For many spectators, the art of Bollywood dance is a collection of pleasing movements and fantastic visual stimulations. Indeed, much of Bollywood dancing is a hybrid of India’s rich history. As a proprietor of riveting Bollywood dance classes, Shingari’s School of Rhythm is no stranger to the vibrant tapestry that Indian dance has painted throughout history. Similar to Bharatnatyam dancing, Kathak is a classical Indian dance form. Today’s blog looks into this ancient art and how it has blended into modern dance schools.
Originating in Northern India, Kathak was brought into use by the traveling bards of the time. Estimates vary on the time in which this dance form developed, but historians have narrowed the window to within 500 years of the changing of the era (500 BCE to 500 CE)Theses Kathakars, or storytellers, would use this dance form to regale crowds with tales of epic past dramas and the country’s mythological characters. Early practices shifted religious stories, mainly consisting of enacting childhood stories of Krishna. Thus, Kathak was a religious form of dance and song that entertained and educated citizens.
However, the focus of Katha dance began to transform once the governing power shifted from religious authorities to the royal court. As opposed to telling stories, dancers were now aiming to entertain the people. This more visually stunning presentation more closely resembles today’s dance. Eventually taking on a more erotic tone, Katha became a dance for eroticism, a high-demand form of entertainment for the aristocratic class.
The expansionist actions of Britain during the 19th century brought an abrupt halt to much of India’s cultural art forms, including Katha. The European view on eroticism and sexuality led to Indian dancers being branded as sexual deviants and essentially prostitutes. The prude nature of the Victorian era was a harsh change for the Indian people’s tendency for cultural expression and celebration.
Katha, like most facets of Indian song and dance, was essentially snuffed out through colonization. A number of citizens continued the practice in private in an attempt to preserve their rich heritage. The shift toward oral storytelling helped to preserve the quickly dissipating traditions of the Indian people.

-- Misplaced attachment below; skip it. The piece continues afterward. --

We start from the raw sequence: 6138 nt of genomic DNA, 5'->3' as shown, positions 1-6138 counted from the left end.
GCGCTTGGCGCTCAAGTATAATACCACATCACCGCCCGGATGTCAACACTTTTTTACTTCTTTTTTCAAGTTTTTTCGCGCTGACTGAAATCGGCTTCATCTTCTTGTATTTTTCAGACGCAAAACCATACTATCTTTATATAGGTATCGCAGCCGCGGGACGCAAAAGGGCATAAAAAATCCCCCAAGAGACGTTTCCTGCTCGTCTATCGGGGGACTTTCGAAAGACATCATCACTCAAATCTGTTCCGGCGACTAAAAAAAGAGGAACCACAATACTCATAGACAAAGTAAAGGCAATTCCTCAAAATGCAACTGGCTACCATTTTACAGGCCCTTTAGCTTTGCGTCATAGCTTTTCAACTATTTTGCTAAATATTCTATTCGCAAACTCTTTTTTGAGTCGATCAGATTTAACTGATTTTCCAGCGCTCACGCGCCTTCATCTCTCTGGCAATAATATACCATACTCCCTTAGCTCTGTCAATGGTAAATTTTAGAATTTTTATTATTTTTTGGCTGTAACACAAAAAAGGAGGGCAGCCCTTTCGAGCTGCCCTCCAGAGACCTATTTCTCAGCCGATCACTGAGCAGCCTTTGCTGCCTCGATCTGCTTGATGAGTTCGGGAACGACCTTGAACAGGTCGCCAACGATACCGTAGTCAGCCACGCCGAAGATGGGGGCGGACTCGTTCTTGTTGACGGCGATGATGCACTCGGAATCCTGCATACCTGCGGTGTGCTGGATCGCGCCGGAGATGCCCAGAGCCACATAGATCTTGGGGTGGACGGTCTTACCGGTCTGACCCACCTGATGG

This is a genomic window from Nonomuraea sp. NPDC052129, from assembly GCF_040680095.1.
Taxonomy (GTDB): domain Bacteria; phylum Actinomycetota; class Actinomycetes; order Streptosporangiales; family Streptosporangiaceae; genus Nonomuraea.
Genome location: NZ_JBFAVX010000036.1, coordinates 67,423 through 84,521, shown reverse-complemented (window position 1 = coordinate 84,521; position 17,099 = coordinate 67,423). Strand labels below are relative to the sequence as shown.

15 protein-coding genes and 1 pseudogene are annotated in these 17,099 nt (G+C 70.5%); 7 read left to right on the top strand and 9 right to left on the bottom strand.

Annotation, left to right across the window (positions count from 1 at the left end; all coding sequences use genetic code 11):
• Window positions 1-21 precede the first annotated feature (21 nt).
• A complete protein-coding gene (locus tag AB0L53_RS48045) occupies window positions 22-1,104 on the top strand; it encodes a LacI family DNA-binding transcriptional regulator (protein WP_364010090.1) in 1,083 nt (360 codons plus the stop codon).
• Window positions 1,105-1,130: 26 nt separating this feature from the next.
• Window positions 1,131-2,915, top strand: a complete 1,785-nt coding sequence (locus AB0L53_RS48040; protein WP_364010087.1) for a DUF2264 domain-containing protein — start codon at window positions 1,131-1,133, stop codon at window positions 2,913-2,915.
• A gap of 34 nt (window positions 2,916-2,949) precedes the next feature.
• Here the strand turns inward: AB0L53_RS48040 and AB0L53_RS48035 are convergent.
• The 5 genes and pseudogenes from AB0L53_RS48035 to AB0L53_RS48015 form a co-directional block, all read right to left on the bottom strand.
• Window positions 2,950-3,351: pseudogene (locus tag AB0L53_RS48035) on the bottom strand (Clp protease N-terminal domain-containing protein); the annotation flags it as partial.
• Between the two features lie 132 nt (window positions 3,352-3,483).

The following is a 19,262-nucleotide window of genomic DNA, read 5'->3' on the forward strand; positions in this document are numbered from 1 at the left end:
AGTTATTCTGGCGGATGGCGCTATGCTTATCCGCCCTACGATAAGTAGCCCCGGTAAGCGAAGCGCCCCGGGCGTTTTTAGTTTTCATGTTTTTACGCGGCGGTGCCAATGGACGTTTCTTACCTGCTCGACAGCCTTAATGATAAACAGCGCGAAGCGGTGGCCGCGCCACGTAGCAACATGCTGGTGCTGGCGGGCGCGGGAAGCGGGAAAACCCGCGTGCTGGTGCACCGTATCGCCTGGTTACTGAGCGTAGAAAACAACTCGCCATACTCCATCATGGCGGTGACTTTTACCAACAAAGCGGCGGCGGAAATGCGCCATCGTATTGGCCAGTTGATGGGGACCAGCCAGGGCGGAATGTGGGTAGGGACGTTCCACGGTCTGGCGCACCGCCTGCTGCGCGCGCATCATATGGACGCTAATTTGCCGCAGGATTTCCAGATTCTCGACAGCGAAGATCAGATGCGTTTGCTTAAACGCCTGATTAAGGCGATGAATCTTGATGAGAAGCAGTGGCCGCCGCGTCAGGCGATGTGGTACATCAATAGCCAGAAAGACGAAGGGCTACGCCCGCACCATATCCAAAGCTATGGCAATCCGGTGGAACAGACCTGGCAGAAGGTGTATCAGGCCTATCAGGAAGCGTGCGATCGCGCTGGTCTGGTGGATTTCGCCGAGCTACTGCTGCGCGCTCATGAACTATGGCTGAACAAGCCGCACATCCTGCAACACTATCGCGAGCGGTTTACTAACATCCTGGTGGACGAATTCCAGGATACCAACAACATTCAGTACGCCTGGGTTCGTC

A Cultural Revival
The 1900s saw a continuation of rapid cultural change and resistance in a country that held 330 million inhabitants before its independence in 1947. As the shift toward independence gained traction in India, so did the desire to rediscover and reclaim the native roots of the country. Art forms, such as song and dance, came surging back as Jawaharlal Nehru declared independence and became the first prime minister of an independent India on August 15th.
Kathak dancing underwent a variety of changes through its long history, for better and for worse. This classically major type of Indian dance has had numerous effects on Indian history and the world at large. Next time, we’ll look deeper into what Kathak is and how it is utilized in today’s society. For anyone interested in Indian dance lessons, Shingari’s School of Rhythm is the perfect answer! Specializing in Bollywood dance classes, our teachers are ready to get you moving to the rhythm of Indian history and culture. Contact us today to find a Bollywood dance school near you!